Power system design advancements have provided power engineers with many tools and technologies. Let us take a look at what some of these are. Phil Davies, global marketing and sales VP, Vicor Corp., speaks with Atul Goel and Dilin Anand from EFY
Q. What is meant by power component methodology?
A. It is for almost all power control and regulation engineers. Any engineering work being done on AC-DC or DC-AC at any power level can be considered to be a part of it, including front-end power systems developing voltage to be used as a hub from 48V (or, 28V in military) to the point of low voltages. The methodology aims to make it simple, scalable, repeatable, deliver faster time-to-market and for a design manager to get more productivity out of his design engineers.
Q. How do power regulation components help engineers?
A. These components typically switch at a very high frequency, which enables reduction in the size of magnetics and all types of passives that go within it. Having a lot of intellectual property in planar magnetics gives engineers the ability to put cores of transformers and inductors inside the packages.
In our case, this, coupled with proprietary conversion and regulation engines, and the fact that we have our own silicon team, allows us to design control integrated circuits (ICs) ourselves. We leverage this with our packaging technology to build the densest and most efficient power conversion and regulation modules.
Q. Please elaborate on these engines?
A. A basic cornerstone of these engines is the sine amplitude converter, which is similar to a resonant converter. When we use this in bus converter modules and voltage multipliers, there is no energy storage. You can pulse very high current through here, with very fast transient response.
The ZVS zero-voltage switching topology engine allows switching at very high frequencies, but when switched on or in transition, it is done at zero voltage and, in some cases, zero current, which minimises switching losses and body recovery all through the diodes in the power metal oxide semiconductor field effect transistors and other devices.
Q. What technological improvements have helped these components in the past few years?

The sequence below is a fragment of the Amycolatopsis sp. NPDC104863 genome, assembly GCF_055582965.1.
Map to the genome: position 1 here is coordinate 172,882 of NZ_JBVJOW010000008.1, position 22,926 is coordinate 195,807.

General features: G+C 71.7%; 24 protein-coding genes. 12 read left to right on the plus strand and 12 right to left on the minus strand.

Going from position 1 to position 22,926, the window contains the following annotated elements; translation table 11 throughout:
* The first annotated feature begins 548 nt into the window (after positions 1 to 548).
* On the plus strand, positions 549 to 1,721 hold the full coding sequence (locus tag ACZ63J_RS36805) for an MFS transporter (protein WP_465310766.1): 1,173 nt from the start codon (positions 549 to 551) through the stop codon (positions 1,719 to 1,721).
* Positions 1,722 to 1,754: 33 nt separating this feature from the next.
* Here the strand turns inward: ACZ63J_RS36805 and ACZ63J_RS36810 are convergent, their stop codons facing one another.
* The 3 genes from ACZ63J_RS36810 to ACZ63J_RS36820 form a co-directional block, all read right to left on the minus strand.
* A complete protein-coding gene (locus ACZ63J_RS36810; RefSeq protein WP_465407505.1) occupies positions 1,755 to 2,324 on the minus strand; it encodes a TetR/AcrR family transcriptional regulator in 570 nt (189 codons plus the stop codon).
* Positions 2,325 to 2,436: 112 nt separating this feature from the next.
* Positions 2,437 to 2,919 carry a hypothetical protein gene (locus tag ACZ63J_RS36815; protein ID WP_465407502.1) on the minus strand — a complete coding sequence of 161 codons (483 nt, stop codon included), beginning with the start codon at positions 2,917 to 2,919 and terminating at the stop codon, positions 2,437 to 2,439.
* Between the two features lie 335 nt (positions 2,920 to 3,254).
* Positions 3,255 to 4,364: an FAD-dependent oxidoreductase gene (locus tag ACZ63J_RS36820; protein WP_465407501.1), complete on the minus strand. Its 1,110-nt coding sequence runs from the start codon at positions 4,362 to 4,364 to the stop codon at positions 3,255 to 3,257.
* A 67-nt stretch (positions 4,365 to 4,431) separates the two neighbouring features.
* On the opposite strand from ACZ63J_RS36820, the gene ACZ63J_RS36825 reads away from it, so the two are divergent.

A. Improvements over the years have been with respect to switching at higher frequencies, as well as with integrated core planar magnetics technology.
Earlier, these chips were manufactured single-sided, but are now being manufactured double-sided. This lets designers ensure that heat is drawn out of the component from both sides of the package. By extracting the heat faster, they get better watts per cubic centimetre or watts per square inch, which further reduces the density of the product.
Moulding material, PCBs and silicon integration are other areas we focus on. We now integrate more, moving from Bipolar to BiCMOS to Bipolar-CMOS-DMOS technology.
Q. Has the design process of a power system changed?
A. Many a time, a company develops a new electronics system and then goes to the engineer with the requirements. They are often considered right at a later stage and end up designing their own power converters over and over.
Q. Could they not re-use a design?
A. It is very difficult to leverage one design from one platform to the next. Our methodology suggests using power modules from front-end to the point of load and use these to rapidly design a power system instead of starting from scratch. This allows engineers to increase productivity with respect to engineering time, enabling them to work on more designs. This way they can leverage the same components again on the next system design.
Q. How is designing power systems being made easier?
A. Whiteboard is a tool that lets you sit with your colleagues to architect a power system without being in the same geographical area. It supports dragging and dropping components like a front-end AC power supply, specifying the input and output voltage or building an entire system out of different chips and building blocks. Then it shows the efficiency of the system and the actual mechanical picture of the system, so that you can understand the density and sizes of different components. Then, if you want to do a simulation of the design, you can do that by looking at transient response, output ripple or change-switching frequencies.
Yes, they will be able to quickly build designs by using the whiteboard to simulate the solution. They can then use the evaluation boards to test it very quickly.
Q. How do engineers handle constant simplification of the design process?
A. Some engineers might feel this could replace their skills, but at the same time, some might feel that this would give them time to work on multiple projects, faster.